With a running start, that kind of speed might let him jump across the bank. Might. Only one way to find out, wasn’t there?

He took a deep breath, a couple of steps back, and leapt.

He didn’t make it. But luck was with him. Just as he jumped, he caught sight of a flat rock in the middle of the stream. A dry-looking rock, sticking up out of the water. The jump took him to that, and from that a second jump took him to the other side. And the thing he’d seen glittering in the sun. He bent down and picked it up. He smiled.

It was a small black stone, shaped like an arrowhead—triangular, smooth to the touch on one side, like crystal, rough on the other. A midnight stone—the second one he’d found in the afternoon’s searching. Geni would like this one even better than the first; he was sure of it. The shape of it, the way it sparkled . . .

Oh, Xander. You shouldn’t have.

He smiled to himself, picturing her. The look on her face.

If my father found out you were in the wood . . .

Who’s going to tell him? You?

No. Of course not. But it’s not safe.

I was careful. I stuck to the trails. Don’t worry about me.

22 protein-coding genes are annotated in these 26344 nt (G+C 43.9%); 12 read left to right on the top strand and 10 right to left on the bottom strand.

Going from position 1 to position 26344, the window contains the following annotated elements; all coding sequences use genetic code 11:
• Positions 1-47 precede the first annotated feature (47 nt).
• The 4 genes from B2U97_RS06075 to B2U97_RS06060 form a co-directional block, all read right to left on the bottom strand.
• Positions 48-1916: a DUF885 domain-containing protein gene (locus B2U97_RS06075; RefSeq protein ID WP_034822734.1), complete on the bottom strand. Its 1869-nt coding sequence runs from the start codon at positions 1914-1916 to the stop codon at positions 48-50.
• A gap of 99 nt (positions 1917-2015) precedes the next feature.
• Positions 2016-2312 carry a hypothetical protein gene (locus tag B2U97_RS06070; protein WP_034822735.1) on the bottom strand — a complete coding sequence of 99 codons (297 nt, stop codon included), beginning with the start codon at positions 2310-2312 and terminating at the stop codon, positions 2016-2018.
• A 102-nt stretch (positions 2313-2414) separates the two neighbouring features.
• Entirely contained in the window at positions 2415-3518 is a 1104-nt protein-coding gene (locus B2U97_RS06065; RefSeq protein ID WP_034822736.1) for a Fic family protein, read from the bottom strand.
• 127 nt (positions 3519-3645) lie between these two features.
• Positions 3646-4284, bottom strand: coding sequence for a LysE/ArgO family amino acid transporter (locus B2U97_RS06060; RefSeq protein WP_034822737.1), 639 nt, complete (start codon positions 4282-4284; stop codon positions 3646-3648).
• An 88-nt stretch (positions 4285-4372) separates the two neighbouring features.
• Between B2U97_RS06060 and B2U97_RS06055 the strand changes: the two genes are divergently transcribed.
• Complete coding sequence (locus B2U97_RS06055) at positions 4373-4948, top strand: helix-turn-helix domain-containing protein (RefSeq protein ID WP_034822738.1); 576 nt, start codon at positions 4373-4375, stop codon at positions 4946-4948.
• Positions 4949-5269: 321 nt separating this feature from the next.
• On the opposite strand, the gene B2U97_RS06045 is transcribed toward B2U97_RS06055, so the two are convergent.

But I do.

Xander pictured himself handing her the stone. Their fingers touch. Their eyes meet.

His stomach rumbled. He pictured another scene.

You let me down, boy, you let us down, and now what will we have for supper?

He blinked, came out of his little reverie, and saw that the shadows around him had lengthened even further. Saren would kill him. And rightfully so. Too dark to run any more messages today, by the time he got back to the Keep. Too dark, even, he realized, to use the trails, overgrown as they’d gotten in the last few weeks. The stream, though, would lead him out. A longer route, but he would end up at the same place when he finished. Everything would be fine.

Except it wasn’t.

When he came up out of the wood, when he got to the gate, the three of them were there, waiting for him.

Morlis, Vincor, Oro.

He didn’t understand why they hated him so. Geni said it was because they were jealous of him, because he was smart and they weren’t, but Xander doubted that. Saren said they were jealous, too, though not because of his brains, but rather because of the fact that he had made friends with Geni and they hadn’t. That was probably closer to the truth, Xander thought, but the real reason they tormented him, he’d decided, was that he was an easy target. He was alone. Always alone. An orphan, with no family—no brothers, no cousins, no father, no uncle or grandfather even—to protect him.